25 Jun What do you say to yourself? The difference between helpful self-talk and unhelpful positive affirmations!
Check out this interesting and important article from Positive Psychology News Daily in which the difference between helpful self-talk and the sometimes unhelpful positive affirmations is discussed. Not all types of "positive thinking" are the same; nor are they all good for us! This article explains why and how you can get it right more often…
by Sherif Arafa
In a classic Egyptian comedy movie, a patient tells his psychologist that he feels bad because he is too short. The therapist advises him to repeat to himself, “I’m not absurdly short; I’m ridiculously tall!” and everything will be fine!
Some people mock the idea of positive affirmations and consider them some kind of self-deception or delusion. Meanwhile, it is commonly suggested in pop psychology and spiritual books to use self-affirmations to raise confidence, considering that “as a man thinketh in his heart, so is he.”
Self-talk is what people say to themselves either out loud or as a small voice inside their head. So has it been scientifically proven that positive self-talk can make any difference at all?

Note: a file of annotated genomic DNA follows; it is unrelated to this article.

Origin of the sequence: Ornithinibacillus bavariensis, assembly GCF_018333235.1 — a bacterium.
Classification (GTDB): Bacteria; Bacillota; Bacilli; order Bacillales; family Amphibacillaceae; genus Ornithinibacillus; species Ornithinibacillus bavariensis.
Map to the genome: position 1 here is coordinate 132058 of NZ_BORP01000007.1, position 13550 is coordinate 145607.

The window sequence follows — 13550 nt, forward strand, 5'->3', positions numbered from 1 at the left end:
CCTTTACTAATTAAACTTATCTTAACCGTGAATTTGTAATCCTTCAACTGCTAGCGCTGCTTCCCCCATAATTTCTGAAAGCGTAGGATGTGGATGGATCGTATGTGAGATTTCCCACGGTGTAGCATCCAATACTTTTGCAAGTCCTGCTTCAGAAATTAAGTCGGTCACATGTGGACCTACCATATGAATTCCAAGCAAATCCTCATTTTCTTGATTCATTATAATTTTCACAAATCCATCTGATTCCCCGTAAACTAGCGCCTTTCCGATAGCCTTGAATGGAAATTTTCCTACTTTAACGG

According psychological studies and experiments, do self-affirmations really work?
I’m a lovable person!
In a recent study that investigated the effect of self-talk, researchers chose a self-affirmation statement suggested by a self-development book: “I’m a lovable person.” Then they asked participants to repeat this statement to see how it affected their self-esteem.
Surprisingly, the researchers found that people with high self-esteem felt better when they did this, while people with low self-esteem did not; in fact, they actually felt worse!
Does this mean that self-affirmations are useful only for people with high self-esteem, and harmful for people with low self-esteem?
Can’t we use positive self-talk to help us when we feel down?
Other researchers performed a different experiment. They let the participants write down the most common thoughts that cross their minds during the day and then use the most positive and believable thought as a self-affirmation to rehearse more often.
This experiment resulted in an obvious increase in the participants’ self-esteem, even in people with low self-esteem.
Why did this happen?
By comparing this experiment to the first one, we can infer that the key point is to use a self-affirmation that comes from a person’s own thoughts, not a random mantra advised by a self-help guru that may not fit people’s beliefs about themselves. Repeating a self-affirmation that doesn’t feel right can make someone feel worse…
…keep reading HERE for tips on how to self-talk positively